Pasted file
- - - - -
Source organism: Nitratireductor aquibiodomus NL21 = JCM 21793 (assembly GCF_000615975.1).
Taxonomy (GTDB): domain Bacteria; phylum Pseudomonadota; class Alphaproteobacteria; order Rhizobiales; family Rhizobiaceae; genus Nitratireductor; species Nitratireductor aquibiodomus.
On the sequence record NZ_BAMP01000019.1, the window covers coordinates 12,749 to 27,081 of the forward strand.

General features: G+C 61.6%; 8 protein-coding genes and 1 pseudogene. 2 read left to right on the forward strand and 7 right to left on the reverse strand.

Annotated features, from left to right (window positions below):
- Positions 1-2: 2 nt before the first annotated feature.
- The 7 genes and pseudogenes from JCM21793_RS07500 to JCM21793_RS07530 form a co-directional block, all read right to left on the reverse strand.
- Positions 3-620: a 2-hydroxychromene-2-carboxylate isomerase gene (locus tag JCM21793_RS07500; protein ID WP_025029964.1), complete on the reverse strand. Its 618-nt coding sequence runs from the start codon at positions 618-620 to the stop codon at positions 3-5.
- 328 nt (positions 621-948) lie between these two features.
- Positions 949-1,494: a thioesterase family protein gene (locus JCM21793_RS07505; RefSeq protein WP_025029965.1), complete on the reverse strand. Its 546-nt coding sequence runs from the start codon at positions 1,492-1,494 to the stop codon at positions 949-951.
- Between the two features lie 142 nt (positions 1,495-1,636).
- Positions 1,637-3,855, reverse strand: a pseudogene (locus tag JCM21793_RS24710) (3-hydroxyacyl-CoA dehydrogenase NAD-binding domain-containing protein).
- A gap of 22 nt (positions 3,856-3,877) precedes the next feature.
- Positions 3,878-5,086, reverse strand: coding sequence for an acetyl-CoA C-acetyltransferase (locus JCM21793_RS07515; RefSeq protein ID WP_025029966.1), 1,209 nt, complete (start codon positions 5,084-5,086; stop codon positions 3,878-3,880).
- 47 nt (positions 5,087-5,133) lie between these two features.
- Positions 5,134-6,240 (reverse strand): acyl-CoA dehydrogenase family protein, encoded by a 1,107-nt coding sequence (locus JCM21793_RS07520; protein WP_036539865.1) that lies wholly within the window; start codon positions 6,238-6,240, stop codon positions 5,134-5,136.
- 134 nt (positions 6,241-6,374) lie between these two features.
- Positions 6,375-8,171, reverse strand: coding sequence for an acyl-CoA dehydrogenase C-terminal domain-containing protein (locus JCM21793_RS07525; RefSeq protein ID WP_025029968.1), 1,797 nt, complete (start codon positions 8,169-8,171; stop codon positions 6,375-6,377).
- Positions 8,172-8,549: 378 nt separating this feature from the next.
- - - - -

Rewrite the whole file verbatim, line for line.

Source organism: Nitratireductor aquibiodomus NL21 = JCM 21793 (assembly GCF_000615975.1).
Taxonomy (GTDB): domain Bacteria; phylum Pseudomonadota; class Alphaproteobacteria; order Rhizobiales; family Rhizobiaceae; genus Nitratireductor; species Nitratireductor aquibiodomus.
On the sequence record NZ_BAMP01000019.1, the window covers coordinates 12,749 to 27,081 of the forward strand.

General features: G+C 61.6%; 8 protein-coding genes and 1 pseudogene. 2 read left to right on the forward strand and 7 right to left on the reverse strand.

Annotated features, from left to right (window positions below):
- Positions 1-2: 2 nt before the first annotated feature.
- The 7 genes and pseudogenes from JCM21793_RS07500 to JCM21793_RS07530 form a co-directional block, all read right to left on the reverse strand.
- Positions 3-620: a 2-hydroxychromene-2-carboxylate isomerase gene (locus tag JCM21793_RS07500; protein ID WP_025029964.1), complete on the reverse strand. Its 618-nt coding sequence runs from the start codon at positions 618-620 to the stop codon at positions 3-5.
- 328 nt (positions 621-948) lie between these two features.
- Positions 949-1,494: a thioesterase family protein gene (locus JCM21793_RS07505; RefSeq protein WP_025029965.1), complete on the reverse strand. Its 546-nt coding sequence runs from the start codon at positions 1,492-1,494 to the stop codon at positions 949-951.
- Between the two features lie 142 nt (positions 1,495-1,636).
- Positions 1,637-3,855, reverse strand: a pseudogene (locus tag JCM21793_RS24710) (3-hydroxyacyl-CoA dehydrogenase NAD-binding domain-containing protein).
- A gap of 22 nt (positions 3,856-3,877) precedes the next feature.
- Positions 3,878-5,086, reverse strand: coding sequence for an acetyl-CoA C-acetyltransferase (locus JCM21793_RS07515; RefSeq protein ID WP_025029966.1), 1,209 nt, complete (start codon positions 5,084-5,086; stop codon positions 3,878-3,880).
- 47 nt (positions 5,087-5,133) lie between these two features.
- Positions 5,134-6,240 (reverse strand): acyl-CoA dehydrogenase family protein, encoded by a 1,107-nt coding sequence (locus JCM21793_RS07520; protein WP_036539865.1) that lies wholly within the window; start codon positions 6,238-6,240, stop codon positions 5,134-5,136.
- 134 nt (positions 6,241-6,374) lie between these two features.
- Positions 6,375-8,171, reverse strand: coding sequence for an acyl-CoA dehydrogenase C-terminal domain-containing protein (locus JCM21793_RS07525; RefSeq protein ID WP_025029968.1), 1,797 nt, complete (start codon positions 8,169-8,171; stop codon positions 6,375-6,377).
- Positions 8,172-8,549: 378 nt separating this feature from the next.